The Army began keeping suicide records in 1980. Last year, 121 soldiers took their own lives. That's 20% more than 2006.
Attempted suicides -- or cases of soldiers injuring themselves -- shot up from just 350 cases in 2002 to around 2,100 last year. From the Washington Post:
The Army was unprepared for the high number of suicides and cases of post-traumatic stress disorder among its troops, as the wars in Iraq and Afghanistan have continued far longer than anticipated. Many Army posts still do not offer enough individual counseling and some soldiers suffering psychological problems complain that they are stigmatized by commanders. Over the past year, four high-level commissions have recommended reforms and Congress has given the military hundreds of millions of dollars to improve its mental health care, but critics charge that significant progress has not been made.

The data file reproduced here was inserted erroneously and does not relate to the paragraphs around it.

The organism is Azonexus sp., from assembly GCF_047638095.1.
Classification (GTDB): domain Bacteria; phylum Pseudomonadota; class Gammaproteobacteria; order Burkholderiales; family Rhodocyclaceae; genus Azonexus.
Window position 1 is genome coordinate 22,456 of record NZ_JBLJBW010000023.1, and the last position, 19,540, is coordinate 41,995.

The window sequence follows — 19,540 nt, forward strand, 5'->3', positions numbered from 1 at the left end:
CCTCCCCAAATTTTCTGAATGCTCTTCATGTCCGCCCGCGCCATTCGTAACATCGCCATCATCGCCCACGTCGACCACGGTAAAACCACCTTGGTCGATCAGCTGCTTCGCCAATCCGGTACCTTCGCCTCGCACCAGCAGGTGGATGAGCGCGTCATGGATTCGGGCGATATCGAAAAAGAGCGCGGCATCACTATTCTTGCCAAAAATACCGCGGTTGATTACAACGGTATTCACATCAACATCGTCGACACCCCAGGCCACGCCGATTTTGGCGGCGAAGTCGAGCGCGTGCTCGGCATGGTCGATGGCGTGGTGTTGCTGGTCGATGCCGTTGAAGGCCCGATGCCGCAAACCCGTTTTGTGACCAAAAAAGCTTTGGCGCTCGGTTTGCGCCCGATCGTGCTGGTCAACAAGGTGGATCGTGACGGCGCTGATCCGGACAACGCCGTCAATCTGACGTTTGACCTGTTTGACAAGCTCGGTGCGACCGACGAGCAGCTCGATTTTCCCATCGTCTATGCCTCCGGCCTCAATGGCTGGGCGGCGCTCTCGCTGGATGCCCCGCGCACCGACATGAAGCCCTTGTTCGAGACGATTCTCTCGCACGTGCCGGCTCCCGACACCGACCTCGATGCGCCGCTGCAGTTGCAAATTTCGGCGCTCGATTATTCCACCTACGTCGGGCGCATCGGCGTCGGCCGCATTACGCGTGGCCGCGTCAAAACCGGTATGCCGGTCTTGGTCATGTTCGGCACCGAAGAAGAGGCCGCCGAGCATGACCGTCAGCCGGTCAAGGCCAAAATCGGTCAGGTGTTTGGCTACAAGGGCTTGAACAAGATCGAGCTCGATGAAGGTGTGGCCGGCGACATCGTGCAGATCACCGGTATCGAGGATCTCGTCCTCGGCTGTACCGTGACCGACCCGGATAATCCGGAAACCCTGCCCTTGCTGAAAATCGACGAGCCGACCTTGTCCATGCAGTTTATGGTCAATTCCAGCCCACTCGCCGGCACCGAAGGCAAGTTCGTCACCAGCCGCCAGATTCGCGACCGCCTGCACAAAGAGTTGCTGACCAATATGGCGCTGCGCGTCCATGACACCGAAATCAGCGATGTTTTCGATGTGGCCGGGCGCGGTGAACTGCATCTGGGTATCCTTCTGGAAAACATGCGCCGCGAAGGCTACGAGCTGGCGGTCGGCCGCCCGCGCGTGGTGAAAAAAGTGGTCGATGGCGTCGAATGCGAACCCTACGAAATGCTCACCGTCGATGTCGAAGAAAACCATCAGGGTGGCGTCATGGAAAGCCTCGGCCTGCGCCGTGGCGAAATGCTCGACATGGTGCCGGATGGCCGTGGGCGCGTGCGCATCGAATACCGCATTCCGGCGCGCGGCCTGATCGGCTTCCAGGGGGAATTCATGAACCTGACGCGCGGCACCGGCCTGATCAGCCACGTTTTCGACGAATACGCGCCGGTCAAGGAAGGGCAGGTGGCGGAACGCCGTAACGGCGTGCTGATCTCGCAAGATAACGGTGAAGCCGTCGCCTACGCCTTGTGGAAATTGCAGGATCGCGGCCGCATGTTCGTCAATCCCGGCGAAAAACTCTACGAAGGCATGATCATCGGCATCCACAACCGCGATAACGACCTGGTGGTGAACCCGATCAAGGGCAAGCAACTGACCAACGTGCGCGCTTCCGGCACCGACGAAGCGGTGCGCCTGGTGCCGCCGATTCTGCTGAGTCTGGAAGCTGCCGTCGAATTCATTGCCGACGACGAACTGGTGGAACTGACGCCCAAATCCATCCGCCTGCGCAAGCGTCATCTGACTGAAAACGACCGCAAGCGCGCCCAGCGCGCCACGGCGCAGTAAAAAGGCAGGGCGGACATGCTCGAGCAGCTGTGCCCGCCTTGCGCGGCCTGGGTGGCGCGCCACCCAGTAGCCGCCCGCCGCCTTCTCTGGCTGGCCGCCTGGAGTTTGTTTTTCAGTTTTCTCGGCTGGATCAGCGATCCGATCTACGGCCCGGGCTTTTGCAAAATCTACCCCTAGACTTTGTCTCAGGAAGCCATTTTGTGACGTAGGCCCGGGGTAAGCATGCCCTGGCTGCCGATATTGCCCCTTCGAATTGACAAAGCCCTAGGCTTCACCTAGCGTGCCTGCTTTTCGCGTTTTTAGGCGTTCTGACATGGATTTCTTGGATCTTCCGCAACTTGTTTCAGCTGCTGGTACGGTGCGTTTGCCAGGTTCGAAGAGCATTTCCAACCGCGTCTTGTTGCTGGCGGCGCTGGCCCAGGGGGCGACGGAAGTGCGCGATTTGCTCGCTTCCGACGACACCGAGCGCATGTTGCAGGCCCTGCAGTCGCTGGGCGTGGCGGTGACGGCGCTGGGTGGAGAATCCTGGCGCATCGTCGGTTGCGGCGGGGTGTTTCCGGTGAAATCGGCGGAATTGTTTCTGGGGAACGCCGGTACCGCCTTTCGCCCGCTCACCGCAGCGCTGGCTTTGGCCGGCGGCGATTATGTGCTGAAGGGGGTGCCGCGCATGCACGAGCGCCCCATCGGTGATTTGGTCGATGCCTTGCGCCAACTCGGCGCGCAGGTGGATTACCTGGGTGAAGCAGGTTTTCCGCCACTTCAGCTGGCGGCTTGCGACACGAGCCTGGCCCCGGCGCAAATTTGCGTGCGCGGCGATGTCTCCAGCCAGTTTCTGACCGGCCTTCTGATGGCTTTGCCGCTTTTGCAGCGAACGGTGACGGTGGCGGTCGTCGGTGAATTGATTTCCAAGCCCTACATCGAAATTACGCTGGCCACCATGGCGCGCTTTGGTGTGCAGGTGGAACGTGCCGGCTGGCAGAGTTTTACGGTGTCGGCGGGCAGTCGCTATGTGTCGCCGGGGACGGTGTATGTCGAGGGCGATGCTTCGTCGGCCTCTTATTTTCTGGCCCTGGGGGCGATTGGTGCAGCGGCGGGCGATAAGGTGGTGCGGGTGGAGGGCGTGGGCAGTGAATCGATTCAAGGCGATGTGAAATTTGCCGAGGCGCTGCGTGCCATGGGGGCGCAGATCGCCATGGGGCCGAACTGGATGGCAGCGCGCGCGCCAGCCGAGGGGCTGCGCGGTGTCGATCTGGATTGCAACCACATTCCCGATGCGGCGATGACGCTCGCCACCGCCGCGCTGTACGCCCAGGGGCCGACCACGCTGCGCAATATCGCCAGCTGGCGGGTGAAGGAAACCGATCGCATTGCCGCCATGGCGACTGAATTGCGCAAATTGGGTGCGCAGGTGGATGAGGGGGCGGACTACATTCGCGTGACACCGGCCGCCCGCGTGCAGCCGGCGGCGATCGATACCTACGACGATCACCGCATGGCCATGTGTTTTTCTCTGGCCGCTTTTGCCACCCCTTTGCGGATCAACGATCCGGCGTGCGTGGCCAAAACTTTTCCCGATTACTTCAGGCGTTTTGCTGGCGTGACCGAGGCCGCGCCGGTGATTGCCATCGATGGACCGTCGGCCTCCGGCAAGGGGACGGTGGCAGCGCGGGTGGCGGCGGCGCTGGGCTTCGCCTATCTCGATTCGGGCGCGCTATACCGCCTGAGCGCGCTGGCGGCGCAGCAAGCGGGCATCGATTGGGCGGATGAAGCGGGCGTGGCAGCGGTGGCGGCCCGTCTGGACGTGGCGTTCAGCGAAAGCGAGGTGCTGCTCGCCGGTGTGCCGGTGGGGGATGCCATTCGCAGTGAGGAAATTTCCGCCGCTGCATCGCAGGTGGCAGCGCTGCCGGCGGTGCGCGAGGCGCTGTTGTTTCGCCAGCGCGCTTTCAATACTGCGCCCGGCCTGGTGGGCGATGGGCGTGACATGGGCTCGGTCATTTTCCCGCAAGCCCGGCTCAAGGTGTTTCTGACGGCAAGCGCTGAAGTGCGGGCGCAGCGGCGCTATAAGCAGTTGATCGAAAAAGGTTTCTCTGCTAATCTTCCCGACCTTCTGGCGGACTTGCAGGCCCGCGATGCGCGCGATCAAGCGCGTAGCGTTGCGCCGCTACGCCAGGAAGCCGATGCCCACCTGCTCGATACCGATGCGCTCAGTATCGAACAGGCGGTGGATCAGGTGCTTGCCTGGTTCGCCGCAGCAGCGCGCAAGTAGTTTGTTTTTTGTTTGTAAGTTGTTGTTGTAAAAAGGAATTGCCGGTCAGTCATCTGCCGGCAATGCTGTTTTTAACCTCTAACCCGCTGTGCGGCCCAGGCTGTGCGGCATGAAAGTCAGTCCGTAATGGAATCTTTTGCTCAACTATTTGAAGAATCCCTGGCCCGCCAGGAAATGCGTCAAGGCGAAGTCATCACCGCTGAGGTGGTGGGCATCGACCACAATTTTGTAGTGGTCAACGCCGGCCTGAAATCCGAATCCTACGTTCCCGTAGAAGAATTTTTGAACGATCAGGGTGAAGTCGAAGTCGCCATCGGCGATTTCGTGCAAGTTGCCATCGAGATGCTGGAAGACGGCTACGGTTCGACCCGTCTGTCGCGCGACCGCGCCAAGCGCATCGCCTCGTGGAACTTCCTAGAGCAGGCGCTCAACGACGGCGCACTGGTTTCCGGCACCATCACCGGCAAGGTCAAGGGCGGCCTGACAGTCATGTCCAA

The U.S. Army Medical Command Suicide Prevention Action Plan contains the numbers. The Post got a copy of the plan before it was set for release. (WaPo)